ERIC Number: EJ787406
Record Type: Journal
Publication Date: 2008-Mar
Reference Count: 0
Formulaic Sequences: Are They Processed More Quickly than Nonformulaic Language by Native and Nonnative Speakers?
Conklin, Kathy; Schmitt, Norbert
Applied Linguistics, v29 n1 p72-89 Mar 2008
It is generally accepted that formulaic sequences like "take the bull by the horns" serve an important function in discourse and are widespread in language. It is also generally believed that these sequences are processed more efficiently because single memorized units, even though they are composed of a sequence of individual words, can be processed more quickly and easily than the same sequences of words which are generated creatively (Pawley and Syder 1983). We investigated the hypothesized processing advantage for formulaic sequences by comparing reading times for formulaic sequences versus matched nonformulaic phrases for native and nonnative speakers. It was found that the formulaic sequences were read more quickly than the nonformulaic phrases by both groups of participants. This result supports the assertion that formulaic sequences have a processing advantage over creatively generated language. Interestingly, this processing advantage was in place regardless of whether the formulaic sequences were used idiomatically or literally (e.g. "take the bull by the horns" = "attack a problem" vs. "wrestle an animal"). The fact that the results also held for nonnatives indicates that it is possible for learners to enjoy the same type of processing advantage as natives.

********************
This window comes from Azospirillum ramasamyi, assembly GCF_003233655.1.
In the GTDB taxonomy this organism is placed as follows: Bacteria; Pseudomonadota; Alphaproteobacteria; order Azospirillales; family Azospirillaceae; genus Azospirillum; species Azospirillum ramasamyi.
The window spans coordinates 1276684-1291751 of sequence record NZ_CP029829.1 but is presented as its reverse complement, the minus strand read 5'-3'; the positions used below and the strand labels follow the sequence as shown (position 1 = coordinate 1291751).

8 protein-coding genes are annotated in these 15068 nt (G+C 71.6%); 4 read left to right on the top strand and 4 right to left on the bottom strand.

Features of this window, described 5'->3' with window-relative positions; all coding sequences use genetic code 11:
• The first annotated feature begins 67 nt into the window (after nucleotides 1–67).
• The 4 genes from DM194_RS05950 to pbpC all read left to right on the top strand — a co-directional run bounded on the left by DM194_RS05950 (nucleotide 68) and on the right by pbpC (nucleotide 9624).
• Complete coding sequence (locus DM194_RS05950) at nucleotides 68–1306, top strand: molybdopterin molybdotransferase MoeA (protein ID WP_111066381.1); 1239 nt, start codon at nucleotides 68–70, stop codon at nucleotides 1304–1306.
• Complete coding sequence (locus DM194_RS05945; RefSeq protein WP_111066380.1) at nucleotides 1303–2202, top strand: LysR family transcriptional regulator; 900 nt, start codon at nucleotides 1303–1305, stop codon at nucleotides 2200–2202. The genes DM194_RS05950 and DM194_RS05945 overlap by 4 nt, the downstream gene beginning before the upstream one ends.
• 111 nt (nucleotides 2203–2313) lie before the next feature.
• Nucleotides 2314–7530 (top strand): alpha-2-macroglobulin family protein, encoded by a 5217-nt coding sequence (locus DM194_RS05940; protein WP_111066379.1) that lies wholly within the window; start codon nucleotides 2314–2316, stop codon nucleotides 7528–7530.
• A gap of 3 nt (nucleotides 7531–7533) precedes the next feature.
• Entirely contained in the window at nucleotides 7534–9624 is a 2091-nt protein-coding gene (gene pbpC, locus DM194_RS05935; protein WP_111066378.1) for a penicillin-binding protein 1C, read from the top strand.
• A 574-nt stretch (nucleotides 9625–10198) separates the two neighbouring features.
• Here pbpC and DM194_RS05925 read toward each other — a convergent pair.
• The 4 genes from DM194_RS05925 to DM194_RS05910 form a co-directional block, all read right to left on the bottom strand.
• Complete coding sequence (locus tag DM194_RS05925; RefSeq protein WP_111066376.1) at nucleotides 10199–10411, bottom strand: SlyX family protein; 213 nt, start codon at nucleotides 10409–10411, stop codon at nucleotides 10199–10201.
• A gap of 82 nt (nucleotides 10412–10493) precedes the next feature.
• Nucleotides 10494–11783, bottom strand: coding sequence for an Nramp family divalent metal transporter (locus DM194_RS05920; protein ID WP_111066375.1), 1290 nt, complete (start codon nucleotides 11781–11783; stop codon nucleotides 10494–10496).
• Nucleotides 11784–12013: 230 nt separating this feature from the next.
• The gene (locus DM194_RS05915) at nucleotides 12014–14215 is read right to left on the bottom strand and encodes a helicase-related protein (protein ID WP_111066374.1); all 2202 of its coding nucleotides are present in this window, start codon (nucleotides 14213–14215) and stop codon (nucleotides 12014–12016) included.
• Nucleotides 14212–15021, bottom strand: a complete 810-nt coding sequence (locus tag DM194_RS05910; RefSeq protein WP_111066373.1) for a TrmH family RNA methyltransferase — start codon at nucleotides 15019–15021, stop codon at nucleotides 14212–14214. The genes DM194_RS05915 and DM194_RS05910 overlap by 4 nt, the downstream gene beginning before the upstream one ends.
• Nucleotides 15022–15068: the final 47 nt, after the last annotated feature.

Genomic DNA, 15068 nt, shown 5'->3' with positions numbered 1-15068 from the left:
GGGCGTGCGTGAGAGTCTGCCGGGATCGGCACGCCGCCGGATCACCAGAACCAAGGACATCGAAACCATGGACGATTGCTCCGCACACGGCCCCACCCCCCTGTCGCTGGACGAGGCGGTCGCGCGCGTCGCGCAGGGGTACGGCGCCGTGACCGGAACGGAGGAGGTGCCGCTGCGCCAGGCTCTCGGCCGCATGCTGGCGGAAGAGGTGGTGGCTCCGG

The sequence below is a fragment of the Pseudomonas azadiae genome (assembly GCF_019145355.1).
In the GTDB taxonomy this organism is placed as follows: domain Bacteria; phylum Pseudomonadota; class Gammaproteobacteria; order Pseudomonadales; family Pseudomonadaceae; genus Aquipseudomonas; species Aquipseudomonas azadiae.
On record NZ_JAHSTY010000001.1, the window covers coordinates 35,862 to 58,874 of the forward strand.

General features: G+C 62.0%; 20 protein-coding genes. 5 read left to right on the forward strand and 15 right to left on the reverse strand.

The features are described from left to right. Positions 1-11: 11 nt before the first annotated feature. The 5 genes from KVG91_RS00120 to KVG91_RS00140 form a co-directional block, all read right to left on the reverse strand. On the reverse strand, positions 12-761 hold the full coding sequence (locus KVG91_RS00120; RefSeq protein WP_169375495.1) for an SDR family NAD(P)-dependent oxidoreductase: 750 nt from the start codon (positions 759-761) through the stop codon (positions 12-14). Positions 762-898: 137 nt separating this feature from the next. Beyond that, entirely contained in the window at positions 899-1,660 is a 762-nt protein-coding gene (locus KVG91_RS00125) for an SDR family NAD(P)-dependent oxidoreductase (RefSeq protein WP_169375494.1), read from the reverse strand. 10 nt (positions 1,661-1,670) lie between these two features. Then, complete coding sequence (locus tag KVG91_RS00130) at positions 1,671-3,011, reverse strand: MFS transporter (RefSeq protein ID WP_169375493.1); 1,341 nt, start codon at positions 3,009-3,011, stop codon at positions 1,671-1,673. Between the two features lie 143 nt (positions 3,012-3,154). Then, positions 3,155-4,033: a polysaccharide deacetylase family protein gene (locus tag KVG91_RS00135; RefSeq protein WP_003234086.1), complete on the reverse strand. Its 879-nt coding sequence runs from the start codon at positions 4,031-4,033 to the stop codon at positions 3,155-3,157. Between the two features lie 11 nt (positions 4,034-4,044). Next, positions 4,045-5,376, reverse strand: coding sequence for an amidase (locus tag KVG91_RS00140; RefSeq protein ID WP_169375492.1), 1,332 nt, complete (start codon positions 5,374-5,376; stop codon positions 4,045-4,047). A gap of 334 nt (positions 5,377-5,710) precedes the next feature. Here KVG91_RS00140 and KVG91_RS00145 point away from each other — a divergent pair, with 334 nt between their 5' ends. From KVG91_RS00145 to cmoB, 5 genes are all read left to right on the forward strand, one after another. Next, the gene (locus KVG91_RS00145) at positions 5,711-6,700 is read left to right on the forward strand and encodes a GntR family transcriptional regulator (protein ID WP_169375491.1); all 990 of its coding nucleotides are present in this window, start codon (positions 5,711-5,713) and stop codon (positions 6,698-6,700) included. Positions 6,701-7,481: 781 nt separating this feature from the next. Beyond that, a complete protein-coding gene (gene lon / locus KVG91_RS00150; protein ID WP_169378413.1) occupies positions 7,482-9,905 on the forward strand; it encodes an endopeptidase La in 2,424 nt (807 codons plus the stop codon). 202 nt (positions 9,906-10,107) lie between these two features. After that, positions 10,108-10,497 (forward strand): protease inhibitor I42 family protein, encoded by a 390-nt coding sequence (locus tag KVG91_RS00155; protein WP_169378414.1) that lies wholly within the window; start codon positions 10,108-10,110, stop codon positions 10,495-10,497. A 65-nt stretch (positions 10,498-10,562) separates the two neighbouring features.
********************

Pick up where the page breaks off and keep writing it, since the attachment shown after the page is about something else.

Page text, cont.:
Descriptors: Phrase Structure, Language Processing, Native Speakers, Second Language Learning, Comparative Analysis, Figurative Language, Reading Processes
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Publication Type: Journal Articles; Reports - Evaluative
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